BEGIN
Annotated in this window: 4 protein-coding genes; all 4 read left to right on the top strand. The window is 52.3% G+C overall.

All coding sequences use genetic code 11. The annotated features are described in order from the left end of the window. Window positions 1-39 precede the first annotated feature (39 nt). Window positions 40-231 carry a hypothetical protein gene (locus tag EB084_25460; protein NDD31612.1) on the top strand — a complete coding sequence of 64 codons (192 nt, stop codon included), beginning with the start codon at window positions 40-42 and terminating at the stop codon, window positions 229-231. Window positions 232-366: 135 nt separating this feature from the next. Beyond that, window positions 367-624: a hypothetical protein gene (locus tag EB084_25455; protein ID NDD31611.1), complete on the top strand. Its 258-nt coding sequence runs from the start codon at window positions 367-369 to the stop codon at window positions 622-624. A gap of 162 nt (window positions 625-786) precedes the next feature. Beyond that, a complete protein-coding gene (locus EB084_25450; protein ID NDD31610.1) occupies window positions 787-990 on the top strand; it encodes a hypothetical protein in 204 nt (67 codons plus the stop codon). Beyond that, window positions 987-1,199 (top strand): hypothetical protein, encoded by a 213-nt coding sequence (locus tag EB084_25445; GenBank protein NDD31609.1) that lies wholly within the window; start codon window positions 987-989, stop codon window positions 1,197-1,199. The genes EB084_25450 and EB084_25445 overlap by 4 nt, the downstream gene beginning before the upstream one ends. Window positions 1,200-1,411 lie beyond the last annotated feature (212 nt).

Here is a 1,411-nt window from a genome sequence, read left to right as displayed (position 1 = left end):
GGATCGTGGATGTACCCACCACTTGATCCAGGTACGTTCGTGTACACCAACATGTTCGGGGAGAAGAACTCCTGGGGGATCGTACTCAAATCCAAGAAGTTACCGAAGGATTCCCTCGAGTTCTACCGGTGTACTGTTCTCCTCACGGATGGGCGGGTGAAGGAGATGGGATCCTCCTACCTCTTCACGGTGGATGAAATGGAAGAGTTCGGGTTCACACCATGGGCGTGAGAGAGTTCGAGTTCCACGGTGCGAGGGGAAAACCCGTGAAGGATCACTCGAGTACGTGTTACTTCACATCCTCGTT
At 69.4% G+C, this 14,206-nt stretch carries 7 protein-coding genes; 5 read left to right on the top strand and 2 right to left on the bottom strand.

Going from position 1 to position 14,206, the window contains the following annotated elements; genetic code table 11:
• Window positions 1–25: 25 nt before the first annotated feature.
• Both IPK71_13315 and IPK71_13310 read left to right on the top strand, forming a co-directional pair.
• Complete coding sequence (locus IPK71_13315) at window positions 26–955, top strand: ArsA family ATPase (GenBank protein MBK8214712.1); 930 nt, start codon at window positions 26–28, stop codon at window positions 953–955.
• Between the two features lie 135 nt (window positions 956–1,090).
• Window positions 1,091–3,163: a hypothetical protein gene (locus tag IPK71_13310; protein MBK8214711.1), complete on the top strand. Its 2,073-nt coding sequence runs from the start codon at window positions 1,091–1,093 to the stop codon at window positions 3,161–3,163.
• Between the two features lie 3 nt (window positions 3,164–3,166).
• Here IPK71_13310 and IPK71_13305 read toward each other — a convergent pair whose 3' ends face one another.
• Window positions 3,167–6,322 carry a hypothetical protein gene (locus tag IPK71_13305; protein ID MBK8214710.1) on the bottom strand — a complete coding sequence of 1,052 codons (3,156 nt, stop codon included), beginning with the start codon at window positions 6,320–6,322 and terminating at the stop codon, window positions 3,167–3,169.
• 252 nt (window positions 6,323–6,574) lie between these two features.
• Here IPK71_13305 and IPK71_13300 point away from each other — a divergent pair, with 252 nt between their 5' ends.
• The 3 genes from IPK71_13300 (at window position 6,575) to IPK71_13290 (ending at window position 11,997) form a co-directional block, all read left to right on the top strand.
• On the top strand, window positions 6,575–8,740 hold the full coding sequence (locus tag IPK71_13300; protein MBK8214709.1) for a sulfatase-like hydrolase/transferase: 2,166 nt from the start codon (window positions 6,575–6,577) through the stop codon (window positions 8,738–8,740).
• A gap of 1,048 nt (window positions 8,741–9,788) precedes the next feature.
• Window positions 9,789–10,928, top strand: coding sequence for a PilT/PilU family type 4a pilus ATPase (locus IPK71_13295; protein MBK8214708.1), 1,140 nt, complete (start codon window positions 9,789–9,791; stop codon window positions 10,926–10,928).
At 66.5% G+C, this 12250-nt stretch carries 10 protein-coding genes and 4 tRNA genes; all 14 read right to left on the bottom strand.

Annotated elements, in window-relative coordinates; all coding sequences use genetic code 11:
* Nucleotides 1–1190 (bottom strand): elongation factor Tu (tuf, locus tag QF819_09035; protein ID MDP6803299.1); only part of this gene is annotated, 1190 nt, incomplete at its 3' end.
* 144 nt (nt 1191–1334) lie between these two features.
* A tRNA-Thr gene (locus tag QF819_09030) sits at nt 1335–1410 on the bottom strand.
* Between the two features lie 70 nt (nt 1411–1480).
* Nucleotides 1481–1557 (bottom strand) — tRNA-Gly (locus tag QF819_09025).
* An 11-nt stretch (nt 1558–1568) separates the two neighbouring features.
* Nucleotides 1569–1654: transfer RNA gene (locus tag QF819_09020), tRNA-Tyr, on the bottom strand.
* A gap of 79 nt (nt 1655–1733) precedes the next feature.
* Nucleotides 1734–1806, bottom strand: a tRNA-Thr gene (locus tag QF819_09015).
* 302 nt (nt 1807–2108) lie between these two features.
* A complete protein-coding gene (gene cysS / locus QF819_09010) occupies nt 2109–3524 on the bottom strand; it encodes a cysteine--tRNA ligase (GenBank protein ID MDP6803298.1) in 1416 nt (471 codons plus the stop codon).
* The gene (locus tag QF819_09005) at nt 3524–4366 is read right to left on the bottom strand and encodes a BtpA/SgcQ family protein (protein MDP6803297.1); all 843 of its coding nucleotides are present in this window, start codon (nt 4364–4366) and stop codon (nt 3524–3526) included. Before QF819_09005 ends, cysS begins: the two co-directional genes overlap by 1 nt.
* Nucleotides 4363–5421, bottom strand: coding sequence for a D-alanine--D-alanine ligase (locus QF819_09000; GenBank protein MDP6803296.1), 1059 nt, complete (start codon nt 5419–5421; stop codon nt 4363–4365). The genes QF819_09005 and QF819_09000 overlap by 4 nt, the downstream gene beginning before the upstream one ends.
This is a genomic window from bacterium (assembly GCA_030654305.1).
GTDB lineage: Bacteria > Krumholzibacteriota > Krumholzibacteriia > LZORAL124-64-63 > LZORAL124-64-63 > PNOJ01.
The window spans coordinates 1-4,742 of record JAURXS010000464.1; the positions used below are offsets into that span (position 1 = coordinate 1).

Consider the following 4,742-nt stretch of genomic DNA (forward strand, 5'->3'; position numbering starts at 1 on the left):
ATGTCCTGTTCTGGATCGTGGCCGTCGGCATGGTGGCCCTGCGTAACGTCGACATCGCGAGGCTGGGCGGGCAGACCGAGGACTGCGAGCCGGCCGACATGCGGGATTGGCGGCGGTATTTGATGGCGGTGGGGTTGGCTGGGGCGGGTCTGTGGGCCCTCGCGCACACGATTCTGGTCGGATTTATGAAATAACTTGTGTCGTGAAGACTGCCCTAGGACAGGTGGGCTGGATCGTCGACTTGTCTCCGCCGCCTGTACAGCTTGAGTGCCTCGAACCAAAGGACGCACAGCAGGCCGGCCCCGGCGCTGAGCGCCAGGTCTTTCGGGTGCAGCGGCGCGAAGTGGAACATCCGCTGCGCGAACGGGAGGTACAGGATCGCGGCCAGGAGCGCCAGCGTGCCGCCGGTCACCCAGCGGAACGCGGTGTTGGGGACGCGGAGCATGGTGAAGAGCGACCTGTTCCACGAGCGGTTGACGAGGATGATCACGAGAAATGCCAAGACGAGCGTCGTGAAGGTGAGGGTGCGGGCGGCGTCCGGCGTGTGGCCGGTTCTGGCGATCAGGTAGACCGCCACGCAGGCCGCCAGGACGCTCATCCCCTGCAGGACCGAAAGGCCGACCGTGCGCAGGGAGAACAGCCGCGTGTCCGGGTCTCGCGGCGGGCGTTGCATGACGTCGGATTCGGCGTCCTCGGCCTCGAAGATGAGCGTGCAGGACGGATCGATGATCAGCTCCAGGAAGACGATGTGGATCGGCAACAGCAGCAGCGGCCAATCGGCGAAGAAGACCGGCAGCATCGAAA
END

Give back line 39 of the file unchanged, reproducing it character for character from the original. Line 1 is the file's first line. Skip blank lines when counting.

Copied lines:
Consider the following 4,742-nt stretch of genomic DNA (forward strand, 5'->3'; position numbering starts at 1 on the left):